Last month, Robin Vos, the Republican Speaker of the Wisconsin Assembly, participated in a ridiculous meeting. The powerful state legislator agreed to listen to a group of conspiracy theorists who pleaded with Vos to decertify President Joe Biden’s victory in the Badger State 15 months earlier.
Such a step is indefensible — the Democratic ticket won Wisconsin fair and square — and legally impossible, but the two-hour meeting happened anyway because GOP politics has been poisoned to a ridiculous degree.
What we didn’t know, however, is who exactly participated in the absurd conversation. ABC News reported that none other than John Eastman, a controversial former lawyer on Donald Trump’s team, was on hand to help apply pressure.
Eastman in the meeting urged Vos to decertify the election, sources familiar with the meeting said. According to Jefferson Davis, a Wisconsin activist pushing to reverse Biden’s victory who was also in the meeting, Trump’s former lawyer pushed Vos to start “reclaiming the electors” and move forward with “either a do over or having a new slate of electors seated that would declare someone else the winner.”
For now, let’s just brush past the fact that one of the relevant activists is apparently named Jefferson Davis.
It’s important to emphasize that this reporting has not been independently verified by MSNBC or NBC News. That said, Eastman seemed to confirm at least part of the story, telling ABC News, “By explicit request from Speaker Vos, that meeting was confidential, so I am not able to make any comment.”
By all indications, the conspiracy theorists did not get the results they wanted. Like far too many Republican officials who really ought to know better, Vos has lent his voice to outlandish election fraud claims, but he’s also said decertification of the 2020 election results isn’t an option.
But what matters most in this story is the fact that Eastman even made the effort.
For those who might need a refresher, let’s back up and review how we arrived at this bizarre point.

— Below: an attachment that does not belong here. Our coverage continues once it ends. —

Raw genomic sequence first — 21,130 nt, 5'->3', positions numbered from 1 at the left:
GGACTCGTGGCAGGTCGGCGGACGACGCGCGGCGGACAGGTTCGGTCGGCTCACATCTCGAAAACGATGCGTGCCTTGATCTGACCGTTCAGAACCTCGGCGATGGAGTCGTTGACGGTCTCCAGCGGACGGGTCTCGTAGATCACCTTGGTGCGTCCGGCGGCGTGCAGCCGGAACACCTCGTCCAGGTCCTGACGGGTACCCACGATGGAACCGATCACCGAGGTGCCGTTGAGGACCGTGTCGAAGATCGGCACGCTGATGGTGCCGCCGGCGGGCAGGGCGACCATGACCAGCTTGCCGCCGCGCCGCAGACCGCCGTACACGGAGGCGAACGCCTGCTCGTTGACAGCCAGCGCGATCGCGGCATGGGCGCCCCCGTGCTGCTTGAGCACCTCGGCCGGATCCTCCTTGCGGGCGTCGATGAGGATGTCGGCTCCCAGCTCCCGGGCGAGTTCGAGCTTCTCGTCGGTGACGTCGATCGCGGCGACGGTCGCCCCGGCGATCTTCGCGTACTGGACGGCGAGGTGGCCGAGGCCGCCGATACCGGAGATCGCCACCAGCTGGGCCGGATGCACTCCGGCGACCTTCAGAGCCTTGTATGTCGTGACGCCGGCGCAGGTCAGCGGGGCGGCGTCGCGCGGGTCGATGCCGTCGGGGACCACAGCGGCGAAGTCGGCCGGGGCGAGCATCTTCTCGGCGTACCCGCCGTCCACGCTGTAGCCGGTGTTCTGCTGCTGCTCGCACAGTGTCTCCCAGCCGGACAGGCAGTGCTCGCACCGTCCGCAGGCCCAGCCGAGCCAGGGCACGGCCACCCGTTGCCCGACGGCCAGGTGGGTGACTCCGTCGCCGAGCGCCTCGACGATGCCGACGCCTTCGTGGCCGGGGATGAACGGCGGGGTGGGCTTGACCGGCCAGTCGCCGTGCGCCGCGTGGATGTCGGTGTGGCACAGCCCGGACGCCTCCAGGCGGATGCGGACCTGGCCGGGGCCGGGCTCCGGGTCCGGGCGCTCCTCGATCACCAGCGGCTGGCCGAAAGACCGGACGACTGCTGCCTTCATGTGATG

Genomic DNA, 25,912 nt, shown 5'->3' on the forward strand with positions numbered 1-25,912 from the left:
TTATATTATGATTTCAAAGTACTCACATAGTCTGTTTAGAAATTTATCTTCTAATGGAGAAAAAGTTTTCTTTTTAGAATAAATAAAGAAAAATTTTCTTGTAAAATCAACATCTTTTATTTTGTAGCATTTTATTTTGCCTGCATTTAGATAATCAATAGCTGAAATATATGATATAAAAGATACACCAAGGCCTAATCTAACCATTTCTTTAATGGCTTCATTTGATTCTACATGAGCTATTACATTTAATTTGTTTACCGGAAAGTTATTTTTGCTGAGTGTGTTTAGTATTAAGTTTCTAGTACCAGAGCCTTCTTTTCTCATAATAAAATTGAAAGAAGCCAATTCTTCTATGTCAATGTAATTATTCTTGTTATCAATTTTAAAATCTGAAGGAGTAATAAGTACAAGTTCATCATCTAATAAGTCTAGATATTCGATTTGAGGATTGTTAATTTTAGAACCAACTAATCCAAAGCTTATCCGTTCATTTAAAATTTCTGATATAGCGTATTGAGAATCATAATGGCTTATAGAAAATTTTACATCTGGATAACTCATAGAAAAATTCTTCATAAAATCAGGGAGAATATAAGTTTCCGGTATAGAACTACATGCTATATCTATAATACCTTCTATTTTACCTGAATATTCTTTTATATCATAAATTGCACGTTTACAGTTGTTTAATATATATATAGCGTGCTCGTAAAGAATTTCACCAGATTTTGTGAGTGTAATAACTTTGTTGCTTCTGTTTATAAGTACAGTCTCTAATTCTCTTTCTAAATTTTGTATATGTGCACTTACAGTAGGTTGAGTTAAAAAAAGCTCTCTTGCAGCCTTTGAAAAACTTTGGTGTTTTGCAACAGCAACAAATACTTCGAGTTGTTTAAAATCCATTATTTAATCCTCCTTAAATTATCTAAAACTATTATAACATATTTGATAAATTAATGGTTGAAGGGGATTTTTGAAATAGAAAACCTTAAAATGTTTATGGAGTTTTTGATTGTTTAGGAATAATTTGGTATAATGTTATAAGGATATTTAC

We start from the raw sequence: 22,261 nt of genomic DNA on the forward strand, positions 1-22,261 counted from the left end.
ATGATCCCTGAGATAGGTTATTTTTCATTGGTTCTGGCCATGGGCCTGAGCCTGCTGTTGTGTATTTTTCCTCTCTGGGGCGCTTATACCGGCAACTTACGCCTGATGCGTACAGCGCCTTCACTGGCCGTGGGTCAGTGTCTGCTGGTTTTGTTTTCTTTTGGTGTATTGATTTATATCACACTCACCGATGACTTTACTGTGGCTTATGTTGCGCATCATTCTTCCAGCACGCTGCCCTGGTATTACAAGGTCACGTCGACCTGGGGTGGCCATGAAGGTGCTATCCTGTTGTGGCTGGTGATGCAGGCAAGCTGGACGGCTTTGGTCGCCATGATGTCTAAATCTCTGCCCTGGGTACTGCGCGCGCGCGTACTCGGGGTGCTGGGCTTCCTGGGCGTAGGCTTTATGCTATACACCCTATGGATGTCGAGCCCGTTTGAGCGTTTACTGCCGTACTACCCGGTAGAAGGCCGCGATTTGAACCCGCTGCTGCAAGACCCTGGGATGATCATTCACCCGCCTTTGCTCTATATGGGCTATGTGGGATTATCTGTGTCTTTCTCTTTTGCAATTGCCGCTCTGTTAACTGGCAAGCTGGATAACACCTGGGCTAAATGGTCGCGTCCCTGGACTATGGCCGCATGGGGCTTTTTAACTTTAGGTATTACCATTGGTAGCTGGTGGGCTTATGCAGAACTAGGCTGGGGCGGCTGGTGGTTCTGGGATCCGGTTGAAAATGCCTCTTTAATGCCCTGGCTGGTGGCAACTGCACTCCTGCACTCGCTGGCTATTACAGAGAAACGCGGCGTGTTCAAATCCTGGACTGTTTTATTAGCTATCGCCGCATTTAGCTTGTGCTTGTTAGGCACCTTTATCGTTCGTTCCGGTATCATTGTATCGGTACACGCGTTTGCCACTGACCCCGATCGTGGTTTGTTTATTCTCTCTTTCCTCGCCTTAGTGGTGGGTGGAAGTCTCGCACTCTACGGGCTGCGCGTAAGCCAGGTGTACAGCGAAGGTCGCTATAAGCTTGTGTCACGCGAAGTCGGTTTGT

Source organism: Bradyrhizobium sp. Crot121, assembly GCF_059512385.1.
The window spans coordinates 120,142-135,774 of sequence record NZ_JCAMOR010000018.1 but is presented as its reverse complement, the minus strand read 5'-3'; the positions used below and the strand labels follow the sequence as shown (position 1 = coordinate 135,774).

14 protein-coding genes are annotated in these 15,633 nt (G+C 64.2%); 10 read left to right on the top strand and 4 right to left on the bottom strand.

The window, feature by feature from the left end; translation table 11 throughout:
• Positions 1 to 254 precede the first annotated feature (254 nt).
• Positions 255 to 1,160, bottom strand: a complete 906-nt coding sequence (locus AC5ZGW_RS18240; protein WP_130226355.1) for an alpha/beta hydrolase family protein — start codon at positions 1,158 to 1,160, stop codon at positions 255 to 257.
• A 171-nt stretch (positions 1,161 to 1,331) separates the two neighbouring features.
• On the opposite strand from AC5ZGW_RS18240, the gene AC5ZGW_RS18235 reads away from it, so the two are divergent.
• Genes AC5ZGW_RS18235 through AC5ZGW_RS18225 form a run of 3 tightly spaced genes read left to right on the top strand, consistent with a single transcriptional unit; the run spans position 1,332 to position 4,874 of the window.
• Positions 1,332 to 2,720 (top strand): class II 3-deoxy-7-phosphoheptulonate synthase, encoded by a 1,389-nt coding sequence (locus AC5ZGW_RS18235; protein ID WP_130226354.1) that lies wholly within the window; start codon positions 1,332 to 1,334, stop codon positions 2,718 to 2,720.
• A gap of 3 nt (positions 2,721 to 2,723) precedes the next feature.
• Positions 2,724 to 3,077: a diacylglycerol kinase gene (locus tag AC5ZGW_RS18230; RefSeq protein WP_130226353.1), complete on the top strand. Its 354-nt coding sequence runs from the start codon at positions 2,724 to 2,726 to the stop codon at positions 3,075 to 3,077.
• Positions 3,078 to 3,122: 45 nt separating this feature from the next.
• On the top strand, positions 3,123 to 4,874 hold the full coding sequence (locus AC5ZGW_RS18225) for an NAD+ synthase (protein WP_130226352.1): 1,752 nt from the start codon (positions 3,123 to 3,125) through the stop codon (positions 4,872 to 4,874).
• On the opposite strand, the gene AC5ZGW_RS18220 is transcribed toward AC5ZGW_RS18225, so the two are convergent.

It was in the summer of 2020 when Eastman published a bizarre piece that argued that Vice President Kamala Harris was ineligible for national office because her parents immigrated to the United States. Soon after, he began working with Trump — the then-president saw him on Fox News and was impressed — and as part of that work, Eastman filed a brief in December 2020 on Trump’s behalf that asked the U.S. Supreme Court to overturn the 2020 presidential election. (It was filled with factual errors — including an obvious one literally on the first page.)
Soon after, he authored what’s become known as the Eastman Memo, which effectively outlined how Republicans could execute something resembling a post-election coup.
This, naturally, made him a witness of great interest to the committee investigating the Jan. 6 attack, but when Eastman sat down with congressional investigators, the Republican lawyer reportedly pleaded the Fifth — by some accounts, nearly 150 times.
The panel proceeded to subpoena Eastman’s records, most notably the emails from his time working with Trump to overturn the election. The Republican lawyer tried to block that effort, claiming the materials were protected by attorney-client privilege.
It led the Jan. 6 committee to argue that communications between attorneys and clients are not protected if they’re discussing committing crimes. Two weeks ago, a federal judge agreed, concluding, “Based on the evidence, the Court finds it more likely than not that President Trump corruptly attempted to obstruct the joint session of Congress on January 6, 2021.”
It’s against this extraordinary backdrop that Eastman, as recently as a month ago, was still running around trying to overturn Trump’s defeat. Indeed, this isn’t limited to Wisconsin. ABC News’ report added:
In February, Eastman also joined leaders of Colorado’s election denial campaign, holding an “emergency town hall meeting” in Castle Rock. The meeting, organized by FEC United founder Joe Oltman, rallied the crowd against Secretary of State Jenna Griswold, falsely accusing her of participating in an election fraud conspiracy. During the meeting, Eastman boasted about his involvement in election lawsuits in Texas, Pennsylvania, Georgia and Wisconsin and decried the “attacks” that he and others who push election conspiracies have experienced, calling it “pure evil,” according to a video of the meeting posted by FEC United.
Eastman’s connection to election realities appears to be roughly in line with his capacity for shame.